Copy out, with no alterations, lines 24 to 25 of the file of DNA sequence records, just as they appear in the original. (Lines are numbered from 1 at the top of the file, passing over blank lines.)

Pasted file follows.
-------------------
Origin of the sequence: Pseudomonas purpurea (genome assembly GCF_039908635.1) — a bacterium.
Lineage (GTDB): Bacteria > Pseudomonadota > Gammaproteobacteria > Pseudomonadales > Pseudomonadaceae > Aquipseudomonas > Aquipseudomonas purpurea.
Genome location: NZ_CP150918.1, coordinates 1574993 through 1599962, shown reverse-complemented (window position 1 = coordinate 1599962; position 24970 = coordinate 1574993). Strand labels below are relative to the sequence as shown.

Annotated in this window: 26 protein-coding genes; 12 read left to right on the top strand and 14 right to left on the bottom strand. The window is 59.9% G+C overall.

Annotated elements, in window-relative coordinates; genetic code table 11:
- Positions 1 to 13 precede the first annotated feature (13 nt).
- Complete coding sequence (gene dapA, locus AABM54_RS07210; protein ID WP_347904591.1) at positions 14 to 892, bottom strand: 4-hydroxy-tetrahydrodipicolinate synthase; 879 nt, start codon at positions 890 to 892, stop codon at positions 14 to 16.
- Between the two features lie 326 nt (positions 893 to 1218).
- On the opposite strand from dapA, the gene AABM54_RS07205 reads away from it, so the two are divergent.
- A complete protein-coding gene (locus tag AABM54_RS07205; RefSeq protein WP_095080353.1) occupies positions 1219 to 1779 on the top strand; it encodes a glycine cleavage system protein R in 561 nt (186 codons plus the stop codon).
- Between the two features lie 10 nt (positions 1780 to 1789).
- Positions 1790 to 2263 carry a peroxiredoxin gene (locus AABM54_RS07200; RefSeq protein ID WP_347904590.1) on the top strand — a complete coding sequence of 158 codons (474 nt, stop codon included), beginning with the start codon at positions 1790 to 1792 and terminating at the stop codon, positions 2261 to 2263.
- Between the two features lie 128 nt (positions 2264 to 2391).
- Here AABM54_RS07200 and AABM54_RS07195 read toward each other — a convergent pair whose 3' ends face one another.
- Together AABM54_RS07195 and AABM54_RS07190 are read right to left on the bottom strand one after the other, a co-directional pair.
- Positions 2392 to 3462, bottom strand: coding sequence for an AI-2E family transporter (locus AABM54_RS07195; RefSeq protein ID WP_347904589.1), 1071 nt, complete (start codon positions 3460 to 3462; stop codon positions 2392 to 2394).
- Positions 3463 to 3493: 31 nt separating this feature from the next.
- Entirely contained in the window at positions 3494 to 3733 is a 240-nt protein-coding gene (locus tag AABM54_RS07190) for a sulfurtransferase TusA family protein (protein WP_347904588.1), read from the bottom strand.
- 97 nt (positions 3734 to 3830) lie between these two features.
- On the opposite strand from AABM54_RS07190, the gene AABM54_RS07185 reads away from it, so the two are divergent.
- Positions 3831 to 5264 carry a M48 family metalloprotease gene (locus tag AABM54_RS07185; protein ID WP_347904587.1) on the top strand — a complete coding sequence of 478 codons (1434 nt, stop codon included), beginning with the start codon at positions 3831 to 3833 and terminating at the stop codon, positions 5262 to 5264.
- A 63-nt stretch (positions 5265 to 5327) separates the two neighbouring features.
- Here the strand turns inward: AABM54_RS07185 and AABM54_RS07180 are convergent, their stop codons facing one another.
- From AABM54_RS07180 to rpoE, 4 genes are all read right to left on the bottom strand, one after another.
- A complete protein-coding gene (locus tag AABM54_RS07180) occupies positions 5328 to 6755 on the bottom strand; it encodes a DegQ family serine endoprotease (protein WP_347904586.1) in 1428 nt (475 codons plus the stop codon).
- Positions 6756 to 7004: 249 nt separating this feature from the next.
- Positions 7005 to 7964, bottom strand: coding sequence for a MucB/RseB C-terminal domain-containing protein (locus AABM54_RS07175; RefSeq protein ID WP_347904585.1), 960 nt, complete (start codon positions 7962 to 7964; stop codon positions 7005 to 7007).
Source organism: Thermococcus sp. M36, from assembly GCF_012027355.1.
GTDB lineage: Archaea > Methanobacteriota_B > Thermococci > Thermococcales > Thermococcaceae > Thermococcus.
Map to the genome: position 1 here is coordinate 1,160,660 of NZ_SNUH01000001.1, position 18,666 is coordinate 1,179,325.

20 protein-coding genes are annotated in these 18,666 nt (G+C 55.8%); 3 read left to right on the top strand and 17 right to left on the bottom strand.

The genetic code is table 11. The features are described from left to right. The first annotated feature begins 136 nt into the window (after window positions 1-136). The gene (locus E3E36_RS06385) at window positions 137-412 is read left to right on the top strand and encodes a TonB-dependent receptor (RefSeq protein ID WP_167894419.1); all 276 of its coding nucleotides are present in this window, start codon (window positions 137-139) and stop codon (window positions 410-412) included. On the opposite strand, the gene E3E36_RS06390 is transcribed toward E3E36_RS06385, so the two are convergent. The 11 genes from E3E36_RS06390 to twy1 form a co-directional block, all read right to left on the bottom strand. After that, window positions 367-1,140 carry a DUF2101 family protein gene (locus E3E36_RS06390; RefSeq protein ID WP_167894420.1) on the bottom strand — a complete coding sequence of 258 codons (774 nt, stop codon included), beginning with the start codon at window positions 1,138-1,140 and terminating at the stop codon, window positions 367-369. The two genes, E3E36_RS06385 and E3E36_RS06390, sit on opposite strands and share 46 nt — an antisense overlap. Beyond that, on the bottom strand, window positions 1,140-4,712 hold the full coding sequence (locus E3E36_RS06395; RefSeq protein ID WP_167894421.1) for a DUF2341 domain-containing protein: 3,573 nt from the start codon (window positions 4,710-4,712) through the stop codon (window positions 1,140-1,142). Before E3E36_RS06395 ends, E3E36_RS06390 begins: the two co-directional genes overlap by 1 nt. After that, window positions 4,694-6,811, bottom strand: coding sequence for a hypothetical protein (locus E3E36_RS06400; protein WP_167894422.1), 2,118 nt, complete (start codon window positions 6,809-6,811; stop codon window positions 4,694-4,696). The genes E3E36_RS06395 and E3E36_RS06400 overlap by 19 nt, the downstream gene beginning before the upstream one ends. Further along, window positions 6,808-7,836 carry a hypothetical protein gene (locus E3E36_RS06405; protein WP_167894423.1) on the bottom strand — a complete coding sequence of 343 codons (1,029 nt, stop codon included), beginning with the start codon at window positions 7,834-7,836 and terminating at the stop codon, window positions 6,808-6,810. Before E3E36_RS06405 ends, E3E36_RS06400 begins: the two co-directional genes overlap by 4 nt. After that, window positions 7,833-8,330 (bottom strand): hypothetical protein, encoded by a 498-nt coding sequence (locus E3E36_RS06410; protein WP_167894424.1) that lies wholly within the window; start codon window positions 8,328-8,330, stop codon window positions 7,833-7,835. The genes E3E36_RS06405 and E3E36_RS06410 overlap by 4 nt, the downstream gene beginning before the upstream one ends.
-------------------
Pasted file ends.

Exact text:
- From AABM54_RS07180 to rpoE, 4 genes are all read right to left on the bottom strand, one after another.
- A complete protein-coding gene (locus tag AABM54_RS07180) occupies positions 5328 to 6755 on the bottom strand; it encodes a DegQ family serine endoprotease (protein WP_347904586.1) in 1428 nt (475 codons plus the stop codon).